Twenty years ago Henderson and his colleagues published an exhaustive account of one of the World Health Organization's (WHO) most successful campaigns, Smallpox and its eradication. The 1500-page tome with its trademark red cover became known as 'the Big Red Book'. Next year, Henderson will publish his own reflections on the campaign in a new book Death of a disease.
Q: In 1966, the World Health Assembly voted to undertake a global eradication programme for smallpox. What was the immediate impact of this decision?
A: There was considerable debate as to whether that was a good idea or not. Several countries felt that it was impossible to do the job, and some were reluctant to provide more money to WHO to accomplish this. The Director-General (Marcolino Gomes Candau) was very much opposed to the programme, because the malaria eradication programme wasn't doing very well. His view was that if WHO were asked to undertake a second eradication programme, it would fail and that would reflect very badly on WHO and the public health community. He felt that the [United States of America] had played an important role in the debate in the assembly in persuading delegates to vote for this so he asked that an American - and specifically me - be assigned to the job, so when the eradication effort failed, the responsibility for it would be seen partly as that of the United States.
Q: What did you say when you were first approached about this?
A: I was reluctant to accept the challenge because in November 1965 the US government had decided to support a smallpox eradication-measles control programme in 18 countries of western and central Africa. I was asked to assume the responsibility for doing that. It was a big job and I was reluctant to leave the Centers for Disease Control and Prevention (CDC) barely a year later to work with a global programme. Second, only US$ 2.7 million was allocated by the World Health Assembly, not enough even to buy the vaccine we needed. So I could see some real difficulties in executing the programme.
Q: The eradication programme was originally conceived as a mass vaccination programme. Do you think that was the right approach?
A: The idea that this was conceived as a mass vaccination programme is a myth. It was not. Before 1966 special smallpox control efforts were primarily mass vaccination programmes. Little attention was paid to the reporting and control of cases and outbreaks, which we felt were the most important things. So when we worked to prepare a manual for the 18-country programme in western and central Africa - a manual that was printed in October 1966 - we made a very strong point about the need for surveillance of cases and their containment. That manual was used in western Africa, but when I went to WHO we modified it so it would be appropriate for countries throughout the world.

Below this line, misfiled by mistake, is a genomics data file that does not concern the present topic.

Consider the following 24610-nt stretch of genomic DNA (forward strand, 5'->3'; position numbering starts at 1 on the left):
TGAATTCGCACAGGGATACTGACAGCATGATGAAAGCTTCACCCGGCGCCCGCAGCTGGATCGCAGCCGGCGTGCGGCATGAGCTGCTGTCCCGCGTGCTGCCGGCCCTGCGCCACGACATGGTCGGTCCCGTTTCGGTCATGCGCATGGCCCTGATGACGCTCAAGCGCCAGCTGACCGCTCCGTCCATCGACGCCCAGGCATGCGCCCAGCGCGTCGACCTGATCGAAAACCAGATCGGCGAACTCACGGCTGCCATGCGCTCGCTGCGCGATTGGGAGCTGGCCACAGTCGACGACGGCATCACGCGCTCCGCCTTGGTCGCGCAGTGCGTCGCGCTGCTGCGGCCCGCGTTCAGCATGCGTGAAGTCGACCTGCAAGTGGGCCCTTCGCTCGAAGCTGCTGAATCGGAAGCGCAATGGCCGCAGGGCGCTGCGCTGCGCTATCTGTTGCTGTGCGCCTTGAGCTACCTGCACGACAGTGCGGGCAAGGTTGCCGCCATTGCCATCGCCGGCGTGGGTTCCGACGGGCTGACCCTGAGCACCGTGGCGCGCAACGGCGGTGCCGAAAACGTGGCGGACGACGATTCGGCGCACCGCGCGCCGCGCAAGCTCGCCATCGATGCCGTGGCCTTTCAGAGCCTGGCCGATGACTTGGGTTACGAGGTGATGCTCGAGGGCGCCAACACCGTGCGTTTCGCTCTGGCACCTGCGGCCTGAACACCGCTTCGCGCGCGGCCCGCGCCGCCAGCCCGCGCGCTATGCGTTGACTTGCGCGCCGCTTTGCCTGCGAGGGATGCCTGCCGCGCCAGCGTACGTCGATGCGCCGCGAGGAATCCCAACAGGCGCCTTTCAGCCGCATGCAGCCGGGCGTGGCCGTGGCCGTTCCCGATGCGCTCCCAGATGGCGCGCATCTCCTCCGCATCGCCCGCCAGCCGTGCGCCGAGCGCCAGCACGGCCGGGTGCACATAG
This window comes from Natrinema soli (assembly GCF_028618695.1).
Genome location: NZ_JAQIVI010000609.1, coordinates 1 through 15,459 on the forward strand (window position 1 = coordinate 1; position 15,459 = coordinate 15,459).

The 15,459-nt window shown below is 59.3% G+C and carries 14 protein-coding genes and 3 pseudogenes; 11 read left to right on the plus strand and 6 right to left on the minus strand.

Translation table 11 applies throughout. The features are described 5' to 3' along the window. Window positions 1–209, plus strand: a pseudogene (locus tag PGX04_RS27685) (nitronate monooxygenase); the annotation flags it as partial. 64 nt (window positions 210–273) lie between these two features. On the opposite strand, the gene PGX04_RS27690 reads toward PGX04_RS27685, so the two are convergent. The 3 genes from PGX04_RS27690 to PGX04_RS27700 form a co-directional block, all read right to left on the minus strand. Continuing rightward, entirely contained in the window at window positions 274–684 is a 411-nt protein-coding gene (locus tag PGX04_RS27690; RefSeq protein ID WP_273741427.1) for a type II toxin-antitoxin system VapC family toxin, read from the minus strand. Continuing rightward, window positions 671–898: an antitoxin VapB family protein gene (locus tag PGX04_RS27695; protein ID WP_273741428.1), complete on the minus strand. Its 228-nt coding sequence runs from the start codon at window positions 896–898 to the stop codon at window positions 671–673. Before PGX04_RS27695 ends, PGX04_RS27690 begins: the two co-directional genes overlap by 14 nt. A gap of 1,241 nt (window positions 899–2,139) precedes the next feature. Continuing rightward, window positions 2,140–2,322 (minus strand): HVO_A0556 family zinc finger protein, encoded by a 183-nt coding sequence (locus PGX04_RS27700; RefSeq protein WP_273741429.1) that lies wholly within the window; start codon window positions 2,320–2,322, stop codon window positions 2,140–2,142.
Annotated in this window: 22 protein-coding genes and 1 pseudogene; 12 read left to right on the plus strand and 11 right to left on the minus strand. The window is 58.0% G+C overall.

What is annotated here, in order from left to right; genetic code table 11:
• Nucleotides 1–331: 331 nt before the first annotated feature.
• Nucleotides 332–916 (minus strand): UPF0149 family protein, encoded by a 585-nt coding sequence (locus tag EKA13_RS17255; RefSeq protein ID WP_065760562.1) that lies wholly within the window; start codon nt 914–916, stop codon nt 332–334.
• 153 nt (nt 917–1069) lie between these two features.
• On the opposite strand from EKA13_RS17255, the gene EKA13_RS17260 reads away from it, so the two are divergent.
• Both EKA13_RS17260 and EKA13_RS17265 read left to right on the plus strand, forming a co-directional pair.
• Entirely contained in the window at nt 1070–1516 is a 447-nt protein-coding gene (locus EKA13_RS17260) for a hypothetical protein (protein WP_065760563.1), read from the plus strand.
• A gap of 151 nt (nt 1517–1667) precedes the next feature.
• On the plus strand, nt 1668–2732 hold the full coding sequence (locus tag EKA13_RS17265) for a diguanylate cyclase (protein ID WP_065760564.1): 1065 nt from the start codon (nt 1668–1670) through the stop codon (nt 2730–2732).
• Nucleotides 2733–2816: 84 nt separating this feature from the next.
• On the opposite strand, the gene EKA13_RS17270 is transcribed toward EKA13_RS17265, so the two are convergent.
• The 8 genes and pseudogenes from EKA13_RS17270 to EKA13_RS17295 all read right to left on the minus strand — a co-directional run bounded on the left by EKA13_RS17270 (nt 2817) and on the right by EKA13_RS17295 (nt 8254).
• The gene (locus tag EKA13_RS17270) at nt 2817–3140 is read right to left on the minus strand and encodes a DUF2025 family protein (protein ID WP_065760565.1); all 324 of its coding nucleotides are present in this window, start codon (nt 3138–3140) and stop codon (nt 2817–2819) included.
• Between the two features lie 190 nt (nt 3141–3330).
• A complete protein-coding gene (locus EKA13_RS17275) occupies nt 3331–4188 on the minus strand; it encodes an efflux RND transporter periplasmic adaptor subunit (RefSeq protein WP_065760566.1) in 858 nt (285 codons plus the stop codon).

Q: How did you get through all those initial challenges to a successful programme in the end?
A: To answer this requires an entire chapter in my new book! A host of problems had to be resolved - special measures were needed to persuade many governments to give the programme adequate support; vaccine production laboratories needed to be developed and improved in many countries; far more funds and personnel were needed than the budget would accommodate; the WHO bureaucracy was unaccustomed to dealing with a programme such as this; new strategies were needed; training programmes and teaching materials had to be developed. But, as in many programmes, personnel were key and we soon discovered a surprising number of very good young people, in particular, who were enthusiastic, working very hard and who were willing to sacrifice considerable time and effort. They were willing to look at difficult problems and create new solutions. We tried to keep in close communication with all our staff constantly, charting progress, encouraging them and illustrating the successes and possible new approaches. This was not easy without telephones, e-mail or other means of rapid communication. At our Geneva headquarters, there were only nine of us and we never had more than 150 international staff in the field. We served primarily as catalysts, as it was the countries themselves that actually did the job, that took an interest in the programme and that became increasingly enthusiastic and committed.
Q: Those challenges are familiar today for many public health programmes. Your work and the success of the eradication programme is an inspiration to people today.
A: I would hope it would be. The point we've also made is that there's no way in the world that this programme could have been implemented by any single country. It really required the World Health Organization. Interestingly it was during the time that the Cold War was at its peak between the US and the Soviet Union. They both cooperated fully with the programme itself, and donated very generously to it. So we saw bridges being built where they didn't exist politically.